4. Don’t be afraid to ask: Most people are willing to help out or give you advice along the way. Wether it’s a manufacturer or someone else in your same field, almost everyone wants to help.
  5. Sample, sample!: I received one sample box for our new shoe packaging and loved it. From just glancing at it, the dimensions were perfect and so I ordered many. Once I had orders and needed to ship, we realized that they were slightly too big for our mailing boxes! So we had to scramble and order them really fast which delayed our customers shipping.

We are sure you aren’t done. How are you going to shake things up next?

No, not done. My goal is to build a truly vegan luxury lifestyle brand. We’d like to offer homewares, jewelry, skincare. All with luxury in mind.

Do you have a book, podcast, or talk that’s had a deep impact on your thinking? Can you share a story with us? Can you explain why it was so resonant with you?

Yes, there are a few. Style Your Mind podcast by Cara Alwill, Overnight Success book and podcast by Maria Hatzistefanis and the book, The Widow Clicquot by Tilar J. Mazzero.

I’ve also watched countless of motivational talks on YouTube on entrepreneurship and veganism. I think that the idea is to find one online whenever you need a quick surge of motivation.

Can you please give us your favorite “Life Lesson Quote”? Can you share how that was relevant to you in your life?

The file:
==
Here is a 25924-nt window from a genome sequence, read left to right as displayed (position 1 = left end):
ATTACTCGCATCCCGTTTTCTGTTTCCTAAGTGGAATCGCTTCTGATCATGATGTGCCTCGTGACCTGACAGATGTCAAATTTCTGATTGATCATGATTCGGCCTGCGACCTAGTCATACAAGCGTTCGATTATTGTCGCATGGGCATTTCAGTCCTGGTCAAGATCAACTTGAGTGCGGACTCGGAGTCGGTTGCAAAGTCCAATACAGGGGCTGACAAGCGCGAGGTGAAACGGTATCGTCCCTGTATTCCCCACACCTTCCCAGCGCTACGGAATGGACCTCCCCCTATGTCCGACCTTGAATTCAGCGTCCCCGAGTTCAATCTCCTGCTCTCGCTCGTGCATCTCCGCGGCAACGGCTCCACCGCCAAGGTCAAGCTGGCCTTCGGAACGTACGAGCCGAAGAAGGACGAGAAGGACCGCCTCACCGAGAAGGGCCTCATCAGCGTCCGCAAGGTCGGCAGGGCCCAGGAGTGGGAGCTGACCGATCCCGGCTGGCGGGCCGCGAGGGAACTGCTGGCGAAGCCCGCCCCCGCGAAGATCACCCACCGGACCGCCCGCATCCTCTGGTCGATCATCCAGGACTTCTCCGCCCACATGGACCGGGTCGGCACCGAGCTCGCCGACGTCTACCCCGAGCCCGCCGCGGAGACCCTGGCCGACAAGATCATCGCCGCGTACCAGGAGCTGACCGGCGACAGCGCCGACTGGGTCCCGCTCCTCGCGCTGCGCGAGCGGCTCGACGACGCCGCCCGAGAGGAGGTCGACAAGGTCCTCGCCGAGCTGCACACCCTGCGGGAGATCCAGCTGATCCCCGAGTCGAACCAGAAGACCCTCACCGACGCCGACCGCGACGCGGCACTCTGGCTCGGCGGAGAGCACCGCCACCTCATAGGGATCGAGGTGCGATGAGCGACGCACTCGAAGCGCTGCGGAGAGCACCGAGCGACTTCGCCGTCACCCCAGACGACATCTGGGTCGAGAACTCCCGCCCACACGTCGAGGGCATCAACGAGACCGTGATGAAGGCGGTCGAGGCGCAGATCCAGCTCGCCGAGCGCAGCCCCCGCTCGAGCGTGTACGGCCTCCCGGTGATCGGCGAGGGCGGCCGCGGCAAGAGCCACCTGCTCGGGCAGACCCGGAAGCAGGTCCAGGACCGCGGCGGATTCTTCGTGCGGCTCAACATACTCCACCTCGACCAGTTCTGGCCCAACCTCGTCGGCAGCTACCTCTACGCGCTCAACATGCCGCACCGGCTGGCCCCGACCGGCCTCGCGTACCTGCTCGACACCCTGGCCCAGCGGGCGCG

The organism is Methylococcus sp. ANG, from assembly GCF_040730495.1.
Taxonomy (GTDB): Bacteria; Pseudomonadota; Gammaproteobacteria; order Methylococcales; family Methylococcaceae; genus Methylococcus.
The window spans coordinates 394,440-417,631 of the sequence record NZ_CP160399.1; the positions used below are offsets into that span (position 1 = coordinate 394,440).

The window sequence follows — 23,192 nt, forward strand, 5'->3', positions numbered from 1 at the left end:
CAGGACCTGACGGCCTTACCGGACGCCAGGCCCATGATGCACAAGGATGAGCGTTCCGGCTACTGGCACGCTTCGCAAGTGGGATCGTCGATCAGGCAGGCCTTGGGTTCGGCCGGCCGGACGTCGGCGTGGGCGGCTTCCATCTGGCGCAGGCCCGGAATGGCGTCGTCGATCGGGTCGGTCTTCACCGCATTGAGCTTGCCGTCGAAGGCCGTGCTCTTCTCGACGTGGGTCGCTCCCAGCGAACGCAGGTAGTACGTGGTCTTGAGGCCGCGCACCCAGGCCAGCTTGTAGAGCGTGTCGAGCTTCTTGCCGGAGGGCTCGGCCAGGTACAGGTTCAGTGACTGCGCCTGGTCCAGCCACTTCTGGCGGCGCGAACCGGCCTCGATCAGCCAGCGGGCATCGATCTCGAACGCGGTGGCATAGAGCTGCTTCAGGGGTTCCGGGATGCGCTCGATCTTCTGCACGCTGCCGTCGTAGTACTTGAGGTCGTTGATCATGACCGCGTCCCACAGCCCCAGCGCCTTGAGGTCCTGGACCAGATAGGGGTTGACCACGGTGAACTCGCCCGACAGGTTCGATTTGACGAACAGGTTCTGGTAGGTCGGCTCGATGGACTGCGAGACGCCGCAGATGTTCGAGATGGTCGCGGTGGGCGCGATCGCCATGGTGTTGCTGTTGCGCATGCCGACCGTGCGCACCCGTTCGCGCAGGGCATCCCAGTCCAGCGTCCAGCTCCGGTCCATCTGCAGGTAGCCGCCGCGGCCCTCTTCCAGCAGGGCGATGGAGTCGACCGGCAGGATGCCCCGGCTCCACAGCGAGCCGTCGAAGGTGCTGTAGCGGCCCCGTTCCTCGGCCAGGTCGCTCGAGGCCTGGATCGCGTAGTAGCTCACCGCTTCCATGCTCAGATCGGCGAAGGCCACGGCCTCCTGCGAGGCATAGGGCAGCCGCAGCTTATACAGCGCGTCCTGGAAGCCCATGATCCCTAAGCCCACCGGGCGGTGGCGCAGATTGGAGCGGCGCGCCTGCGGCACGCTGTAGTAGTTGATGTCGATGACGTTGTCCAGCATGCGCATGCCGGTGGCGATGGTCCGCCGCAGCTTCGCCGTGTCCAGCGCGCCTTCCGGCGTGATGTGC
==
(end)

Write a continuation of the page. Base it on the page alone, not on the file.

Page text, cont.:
Audaces fortuna iuvat which losely translates to fortune favors the bold (brave). I’m a perfectionist and while that may be great for many things, it’s also a clutch. I tend to overthink and don’t take brave decisions when I should. I constantly remind myself of my younger days when I packed my bags and moved cross country without knowing anyone to follow my dreams.

You are a person of great influence. If you could inspire a movement that would bring the most amount of good to the most amount of people, what would that be? You never know what your idea can trigger. 🙂

That we should all find out where leather, wool, silk, fur and feathers really comes from. The vast majority would be truly schooled and surprised. I think that education in that matter will greatly bring a lot of good.

My brand is also actively working to help with cetaceans in captivity and trying to change how people view shows with whales and dolphins. I’d love for a world were all animals are respected. Not just pets. Awareness of what cetaceans go through would be a great movement.

How can our readers follow you online?

They can visit the site and click on their favorite social media platform.

This was very inspiring. Thank you so much for joining us!

Meet The Disruptors: Suveria Mota Of SUVERIA On The Five Things You Need To Shake Up Your Industry was originally published in Authority Magazine on Medium, where people are continuing the conversation by highlighting and responding to this story.